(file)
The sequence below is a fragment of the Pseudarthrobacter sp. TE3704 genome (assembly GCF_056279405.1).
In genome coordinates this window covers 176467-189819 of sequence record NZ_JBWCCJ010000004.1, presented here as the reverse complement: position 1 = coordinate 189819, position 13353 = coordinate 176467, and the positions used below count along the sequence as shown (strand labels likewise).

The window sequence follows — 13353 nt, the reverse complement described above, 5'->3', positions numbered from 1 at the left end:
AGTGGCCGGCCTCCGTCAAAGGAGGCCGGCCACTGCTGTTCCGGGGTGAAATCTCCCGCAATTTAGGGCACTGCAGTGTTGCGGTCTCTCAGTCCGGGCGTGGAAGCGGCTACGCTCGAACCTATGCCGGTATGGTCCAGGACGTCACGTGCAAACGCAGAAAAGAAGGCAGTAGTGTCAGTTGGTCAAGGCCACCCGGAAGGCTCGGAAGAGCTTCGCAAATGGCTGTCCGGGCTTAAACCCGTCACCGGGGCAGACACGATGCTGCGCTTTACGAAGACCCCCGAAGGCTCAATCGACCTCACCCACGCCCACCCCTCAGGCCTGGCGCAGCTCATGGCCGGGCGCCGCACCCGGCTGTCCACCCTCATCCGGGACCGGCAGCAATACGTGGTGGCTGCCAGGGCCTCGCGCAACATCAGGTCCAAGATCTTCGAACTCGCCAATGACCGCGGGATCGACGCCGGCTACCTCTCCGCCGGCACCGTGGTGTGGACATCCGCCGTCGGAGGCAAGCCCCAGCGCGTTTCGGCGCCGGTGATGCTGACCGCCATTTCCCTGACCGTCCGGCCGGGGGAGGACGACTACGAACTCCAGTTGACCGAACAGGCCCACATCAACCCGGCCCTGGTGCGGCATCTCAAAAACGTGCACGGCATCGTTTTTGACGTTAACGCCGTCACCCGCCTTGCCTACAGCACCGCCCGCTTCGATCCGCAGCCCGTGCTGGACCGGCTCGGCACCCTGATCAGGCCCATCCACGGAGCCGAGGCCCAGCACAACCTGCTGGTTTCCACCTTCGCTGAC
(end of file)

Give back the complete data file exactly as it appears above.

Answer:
The sequence below is a fragment of the Pseudarthrobacter sp. TE3704 genome (assembly GCF_056279405.1).
In genome coordinates this window covers 176467-189819 of sequence record NZ_JBWCCJ010000004.1, presented here as the reverse complement: position 1 = coordinate 189819, position 13353 = coordinate 176467, and the positions used below count along the sequence as shown (strand labels likewise).

The window sequence follows — 13353 nt, the reverse complement described above, 5'->3', positions numbered from 1 at the left end:
AGTGGCCGGCCTCCGTCAAAGGAGGCCGGCCACTGCTGTTCCGGGGTGAAATCTCCCGCAATTTAGGGCACTGCAGTGTTGCGGTCTCTCAGTCCGGGCGTGGAAGCGGCTACGCTCGAACCTATGCCGGTATGGTCCAGGACGTCACGTGCAAACGCAGAAAAGAAGGCAGTAGTGTCAGTTGGTCAAGGCCACCCGGAAGGCTCGGAAGAGCTTCGCAAATGGCTGTCCGGGCTTAAACCCGTCACCGGGGCAGACACGATGCTGCGCTTTACGAAGACCCCCGAAGGCTCAATCGACCTCACCCACGCCCACCCCTCAGGCCTGGCGCAGCTCATGGCCGGGCGCCGCACCCGGCTGTCCACCCTCATCCGGGACCGGCAGCAATACGTGGTGGCTGCCAGGGCCTCGCGCAACATCAGGTCCAAGATCTTCGAACTCGCCAATGACCGCGGGATCGACGCCGGCTACCTCTCCGCCGGCACCGTGGTGTGGACATCCGCCGTCGGAGGCAAGCCCCAGCGCGTTTCGGCGCCGGTGATGCTGACCGCCATTTCCCTGACCGTCCGGCCGGGGGAGGACGACTACGAACTCCAGTTGACCGAACAGGCCCACATCAACCCGGCCCTGGTGCGGCATCTCAAAAACGTGCACGGCATCGTTTTTGACGTTAACGCCGTCACCCGCCTTGCCTACAGCACCGCCCGCTTCGATCCGCAGCCCGTGCTGGACCGGCTCGGCACCCTGATCAGGCCCATCCACGGAGCCGAGGCCCAGCACAACCTGCTGGTTTCCACCTTCGCTGAC